Find ways to make amended Motor Vehicles Act work
The Gujarat government move to reduce fines by 25-90% on 17 traffic offences under the amended Motor Vehicles Act opens the floodgates for similar actions by other states. Already at least a dozen states have not notified the new Act fearing backlash from residents. The new motor vehicles legislation was a progressive attempt at reform by the central government which updated monetary penalties set several years ago that had lost their bite.
Admittedly, there is a rich-poor divide in the country and the financial capacity of each person to pay a fine varies. Further, some traffic officials have acted overzealously imposing monetary fines for multiple traffic violations which adds up to astronomical sums for individuals. This can have a counterproductive effect and gives the law a bad name.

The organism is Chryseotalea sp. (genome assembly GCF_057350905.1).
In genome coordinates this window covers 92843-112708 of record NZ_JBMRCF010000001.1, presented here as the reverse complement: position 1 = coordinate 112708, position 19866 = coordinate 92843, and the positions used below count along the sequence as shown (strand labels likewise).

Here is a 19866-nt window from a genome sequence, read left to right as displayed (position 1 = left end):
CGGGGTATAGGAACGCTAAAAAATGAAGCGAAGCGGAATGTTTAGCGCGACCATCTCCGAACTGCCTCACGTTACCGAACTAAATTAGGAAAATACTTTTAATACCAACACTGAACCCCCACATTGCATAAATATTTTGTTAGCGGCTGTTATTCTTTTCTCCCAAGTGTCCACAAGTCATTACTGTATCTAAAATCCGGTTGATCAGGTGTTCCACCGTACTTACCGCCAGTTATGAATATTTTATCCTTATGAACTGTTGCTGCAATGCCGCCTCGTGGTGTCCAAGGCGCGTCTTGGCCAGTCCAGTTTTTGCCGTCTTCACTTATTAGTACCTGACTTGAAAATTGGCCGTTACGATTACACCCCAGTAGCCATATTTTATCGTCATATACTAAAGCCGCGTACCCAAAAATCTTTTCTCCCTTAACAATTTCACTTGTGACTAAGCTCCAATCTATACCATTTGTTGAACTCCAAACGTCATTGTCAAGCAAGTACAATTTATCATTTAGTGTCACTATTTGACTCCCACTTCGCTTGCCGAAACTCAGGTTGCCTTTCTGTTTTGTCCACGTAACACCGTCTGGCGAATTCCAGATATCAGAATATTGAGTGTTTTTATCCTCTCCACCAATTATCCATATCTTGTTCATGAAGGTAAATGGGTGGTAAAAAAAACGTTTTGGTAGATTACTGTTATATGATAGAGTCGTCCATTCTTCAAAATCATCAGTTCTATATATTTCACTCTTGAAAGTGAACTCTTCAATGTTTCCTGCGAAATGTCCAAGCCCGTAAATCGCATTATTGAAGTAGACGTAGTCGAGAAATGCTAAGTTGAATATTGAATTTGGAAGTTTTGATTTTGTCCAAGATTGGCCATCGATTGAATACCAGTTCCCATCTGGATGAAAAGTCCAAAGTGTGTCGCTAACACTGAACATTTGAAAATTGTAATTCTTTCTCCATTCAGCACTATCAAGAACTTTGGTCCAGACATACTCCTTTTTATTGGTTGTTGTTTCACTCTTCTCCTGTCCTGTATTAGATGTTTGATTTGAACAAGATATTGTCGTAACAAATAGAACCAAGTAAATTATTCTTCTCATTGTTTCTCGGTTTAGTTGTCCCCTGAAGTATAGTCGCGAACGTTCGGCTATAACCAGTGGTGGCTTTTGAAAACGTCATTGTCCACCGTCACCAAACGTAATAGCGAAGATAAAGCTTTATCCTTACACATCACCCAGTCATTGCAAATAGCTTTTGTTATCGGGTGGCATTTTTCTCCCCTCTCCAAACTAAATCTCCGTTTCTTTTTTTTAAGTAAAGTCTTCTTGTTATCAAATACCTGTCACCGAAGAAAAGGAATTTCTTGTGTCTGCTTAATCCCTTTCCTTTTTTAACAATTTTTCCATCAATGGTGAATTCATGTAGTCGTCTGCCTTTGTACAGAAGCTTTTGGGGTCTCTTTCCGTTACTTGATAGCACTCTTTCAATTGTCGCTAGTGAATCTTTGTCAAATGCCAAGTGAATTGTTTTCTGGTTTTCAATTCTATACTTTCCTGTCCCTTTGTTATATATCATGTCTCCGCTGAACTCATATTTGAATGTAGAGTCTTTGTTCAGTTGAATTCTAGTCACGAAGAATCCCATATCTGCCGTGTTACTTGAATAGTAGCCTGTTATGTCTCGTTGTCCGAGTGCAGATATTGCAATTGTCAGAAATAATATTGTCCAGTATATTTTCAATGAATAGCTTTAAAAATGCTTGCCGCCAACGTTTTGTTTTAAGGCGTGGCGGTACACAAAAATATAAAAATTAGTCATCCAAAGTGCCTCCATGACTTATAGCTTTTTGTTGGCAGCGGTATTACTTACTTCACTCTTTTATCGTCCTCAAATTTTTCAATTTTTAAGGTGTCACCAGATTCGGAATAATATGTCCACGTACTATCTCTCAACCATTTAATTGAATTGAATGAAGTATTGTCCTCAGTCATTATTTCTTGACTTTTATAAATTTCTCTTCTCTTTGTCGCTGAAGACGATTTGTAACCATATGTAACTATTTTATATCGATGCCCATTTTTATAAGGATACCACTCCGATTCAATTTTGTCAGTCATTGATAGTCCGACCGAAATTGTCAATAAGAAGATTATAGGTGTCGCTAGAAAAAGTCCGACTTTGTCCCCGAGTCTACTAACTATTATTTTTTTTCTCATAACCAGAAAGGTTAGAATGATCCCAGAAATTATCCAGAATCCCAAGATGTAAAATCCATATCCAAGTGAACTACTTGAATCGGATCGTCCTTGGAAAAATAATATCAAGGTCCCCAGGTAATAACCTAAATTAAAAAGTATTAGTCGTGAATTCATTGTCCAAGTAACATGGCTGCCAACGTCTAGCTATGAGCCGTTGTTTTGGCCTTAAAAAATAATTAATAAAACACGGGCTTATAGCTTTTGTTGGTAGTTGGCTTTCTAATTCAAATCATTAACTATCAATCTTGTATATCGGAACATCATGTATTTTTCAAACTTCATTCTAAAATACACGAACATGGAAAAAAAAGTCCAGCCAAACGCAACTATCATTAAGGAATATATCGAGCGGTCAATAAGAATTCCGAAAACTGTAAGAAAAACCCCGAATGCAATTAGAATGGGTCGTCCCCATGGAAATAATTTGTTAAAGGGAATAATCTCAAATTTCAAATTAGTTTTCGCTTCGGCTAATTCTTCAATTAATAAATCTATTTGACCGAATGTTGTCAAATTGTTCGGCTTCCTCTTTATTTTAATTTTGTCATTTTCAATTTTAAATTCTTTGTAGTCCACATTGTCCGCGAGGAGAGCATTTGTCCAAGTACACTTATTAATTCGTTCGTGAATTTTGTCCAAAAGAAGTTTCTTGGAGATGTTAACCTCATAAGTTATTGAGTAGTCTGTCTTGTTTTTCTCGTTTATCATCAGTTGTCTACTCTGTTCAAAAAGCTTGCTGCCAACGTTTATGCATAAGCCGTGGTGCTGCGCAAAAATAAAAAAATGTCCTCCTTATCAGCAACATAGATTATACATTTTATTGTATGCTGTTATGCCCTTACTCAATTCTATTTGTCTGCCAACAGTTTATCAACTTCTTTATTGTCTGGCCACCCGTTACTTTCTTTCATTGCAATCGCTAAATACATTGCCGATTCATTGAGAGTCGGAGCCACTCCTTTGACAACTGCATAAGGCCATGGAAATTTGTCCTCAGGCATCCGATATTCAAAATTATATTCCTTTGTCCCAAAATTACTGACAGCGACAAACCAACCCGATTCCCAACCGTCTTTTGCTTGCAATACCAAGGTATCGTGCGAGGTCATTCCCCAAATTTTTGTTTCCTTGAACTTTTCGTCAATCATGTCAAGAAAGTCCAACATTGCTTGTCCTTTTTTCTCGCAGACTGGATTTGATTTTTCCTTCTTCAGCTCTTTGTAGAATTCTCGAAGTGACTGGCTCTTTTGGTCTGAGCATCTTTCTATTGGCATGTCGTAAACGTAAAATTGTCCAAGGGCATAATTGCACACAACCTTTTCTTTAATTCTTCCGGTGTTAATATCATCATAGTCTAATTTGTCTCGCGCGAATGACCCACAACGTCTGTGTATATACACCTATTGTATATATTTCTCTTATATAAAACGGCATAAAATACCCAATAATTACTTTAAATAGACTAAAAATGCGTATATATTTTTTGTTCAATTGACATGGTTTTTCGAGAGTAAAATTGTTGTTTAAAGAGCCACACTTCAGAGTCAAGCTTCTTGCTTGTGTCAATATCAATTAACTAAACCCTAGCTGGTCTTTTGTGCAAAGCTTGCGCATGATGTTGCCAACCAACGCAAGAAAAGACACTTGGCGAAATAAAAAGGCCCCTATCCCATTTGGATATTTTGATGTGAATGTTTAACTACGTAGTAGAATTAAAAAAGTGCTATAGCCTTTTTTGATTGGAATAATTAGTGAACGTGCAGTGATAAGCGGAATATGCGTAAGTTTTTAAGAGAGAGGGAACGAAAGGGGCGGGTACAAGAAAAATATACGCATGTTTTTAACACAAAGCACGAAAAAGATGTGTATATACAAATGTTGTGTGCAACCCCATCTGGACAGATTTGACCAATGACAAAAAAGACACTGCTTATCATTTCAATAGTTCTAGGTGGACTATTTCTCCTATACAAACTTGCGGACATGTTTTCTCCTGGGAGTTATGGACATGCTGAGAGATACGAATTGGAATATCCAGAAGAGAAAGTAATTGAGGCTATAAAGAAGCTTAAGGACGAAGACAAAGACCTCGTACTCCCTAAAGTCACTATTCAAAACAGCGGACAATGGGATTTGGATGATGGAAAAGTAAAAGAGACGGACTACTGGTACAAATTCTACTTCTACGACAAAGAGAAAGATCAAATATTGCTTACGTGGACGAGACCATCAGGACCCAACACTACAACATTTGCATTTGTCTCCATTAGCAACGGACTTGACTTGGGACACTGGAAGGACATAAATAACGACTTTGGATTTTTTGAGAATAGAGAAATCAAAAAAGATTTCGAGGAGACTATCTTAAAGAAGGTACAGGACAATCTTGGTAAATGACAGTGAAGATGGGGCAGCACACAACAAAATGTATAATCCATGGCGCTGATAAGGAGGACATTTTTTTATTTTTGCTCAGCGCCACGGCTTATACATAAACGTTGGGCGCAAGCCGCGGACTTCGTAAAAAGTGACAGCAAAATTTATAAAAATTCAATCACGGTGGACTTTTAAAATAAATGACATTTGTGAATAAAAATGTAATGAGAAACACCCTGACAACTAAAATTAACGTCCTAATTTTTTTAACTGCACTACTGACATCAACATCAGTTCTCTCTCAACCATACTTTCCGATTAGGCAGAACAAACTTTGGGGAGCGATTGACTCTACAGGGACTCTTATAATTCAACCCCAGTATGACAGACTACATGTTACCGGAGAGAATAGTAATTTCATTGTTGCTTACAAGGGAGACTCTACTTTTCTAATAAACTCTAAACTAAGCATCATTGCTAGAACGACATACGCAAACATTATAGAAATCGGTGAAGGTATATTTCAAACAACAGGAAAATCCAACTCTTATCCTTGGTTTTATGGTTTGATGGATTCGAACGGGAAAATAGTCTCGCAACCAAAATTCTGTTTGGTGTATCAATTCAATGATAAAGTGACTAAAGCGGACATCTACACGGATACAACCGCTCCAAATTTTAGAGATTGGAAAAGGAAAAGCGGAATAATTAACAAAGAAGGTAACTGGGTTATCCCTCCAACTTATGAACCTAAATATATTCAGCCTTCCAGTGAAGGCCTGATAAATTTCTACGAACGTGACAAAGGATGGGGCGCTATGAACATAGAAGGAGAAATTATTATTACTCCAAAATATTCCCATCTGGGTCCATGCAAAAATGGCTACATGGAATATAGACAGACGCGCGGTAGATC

The law can be amended to state that monetary penalty can be imposed for only one violation while the other violations will be recorded and penalised if repeated. Alongside imposing fines the new law also places responsibilities on authorities to improve road conditions. It is natural for citizens to question why they are taxed heavily for dysfunctional traffic lights, potholed roads and unscientific road design. So the state also has to up its game.
Citizens must understand that traffic laws are not to be trifled with and violators will have to pay dearly. Statistics like 4.64 lakh accidents causing 1.5 lakh accident deaths and injuries to nearly five lakh persons cannot be taken lightly. Governments must find ways to streamline the implementation of the Act.